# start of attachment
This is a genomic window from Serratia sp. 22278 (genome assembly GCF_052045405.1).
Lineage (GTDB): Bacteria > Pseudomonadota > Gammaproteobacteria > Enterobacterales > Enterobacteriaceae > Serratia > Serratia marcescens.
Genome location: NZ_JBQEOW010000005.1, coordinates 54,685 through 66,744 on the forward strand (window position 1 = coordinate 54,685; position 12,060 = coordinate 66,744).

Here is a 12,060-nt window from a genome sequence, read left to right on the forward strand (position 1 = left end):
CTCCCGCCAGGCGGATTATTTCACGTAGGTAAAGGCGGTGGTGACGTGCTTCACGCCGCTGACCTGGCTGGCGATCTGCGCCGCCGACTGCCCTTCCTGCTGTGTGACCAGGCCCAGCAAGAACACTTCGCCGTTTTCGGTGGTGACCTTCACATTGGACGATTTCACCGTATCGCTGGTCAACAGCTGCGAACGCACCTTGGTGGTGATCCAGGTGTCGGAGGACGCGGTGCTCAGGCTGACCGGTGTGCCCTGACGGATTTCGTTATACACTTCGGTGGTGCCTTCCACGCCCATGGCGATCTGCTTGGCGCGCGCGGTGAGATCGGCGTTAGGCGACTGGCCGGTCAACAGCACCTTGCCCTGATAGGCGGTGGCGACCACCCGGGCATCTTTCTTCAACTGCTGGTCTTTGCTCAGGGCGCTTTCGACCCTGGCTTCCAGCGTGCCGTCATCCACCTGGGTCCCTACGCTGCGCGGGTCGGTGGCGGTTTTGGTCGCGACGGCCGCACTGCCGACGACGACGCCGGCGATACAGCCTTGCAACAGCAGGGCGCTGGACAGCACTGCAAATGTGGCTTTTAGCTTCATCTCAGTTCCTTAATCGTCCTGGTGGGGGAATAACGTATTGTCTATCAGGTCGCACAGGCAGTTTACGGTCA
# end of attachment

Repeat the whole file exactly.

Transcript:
This is a genomic window from Serratia sp. 22278 (genome assembly GCF_052045405.1).
Lineage (GTDB): Bacteria > Pseudomonadota > Gammaproteobacteria > Enterobacterales > Enterobacteriaceae > Serratia > Serratia marcescens.
Genome location: NZ_JBQEOW010000005.1, coordinates 54,685 through 66,744 on the forward strand (window position 1 = coordinate 54,685; position 12,060 = coordinate 66,744).

Here is a 12,060-nt window from a genome sequence, read left to right on the forward strand (position 1 = left end):
CTCCCGCCAGGCGGATTATTTCACGTAGGTAAAGGCGGTGGTGACGTGCTTCACGCCGCTGACCTGGCTGGCGATCTGCGCCGCCGACTGCCCTTCCTGCTGTGTGACCAGGCCCAGCAAGAACACTTCGCCGTTTTCGGTGGTGACCTTCACATTGGACGATTTCACCGTATCGCTGGTCAACAGCTGCGAACGCACCTTGGTGGTGATCCAGGTGTCGGAGGACGCGGTGCTCAGGCTGACCGGTGTGCCCTGACGGATTTCGTTATACACTTCGGTGGTGCCTTCCACGCCCATGGCGATCTGCTTGGCGCGCGCGGTGAGATCGGCGTTAGGCGACTGGCCGGTCAACAGCACCTTGCCCTGATAGGCGGTGGCGACCACCCGGGCATCTTTCTTCAACTGCTGGTCTTTGCTCAGGGCGCTTTCGACCCTGGCTTCCAGCGTGCCGTCATCCACCTGGGTCCCTACGCTGCGCGGGTCGGTGGCGGTTTTGGTCGCGACGGCCGCACTGCCGACGACGACGCCGGCGATACAGCCTTGCAACAGCAGGGCGCTGGACAGCACTGCAAATGTGGCTTTTAGCTTCATCTCAGTTCCTTAATCGTCCTGGTGGGGGAATAACGTATTGTCTATCAGGTCGCACAGGCAGTTTACGGTCA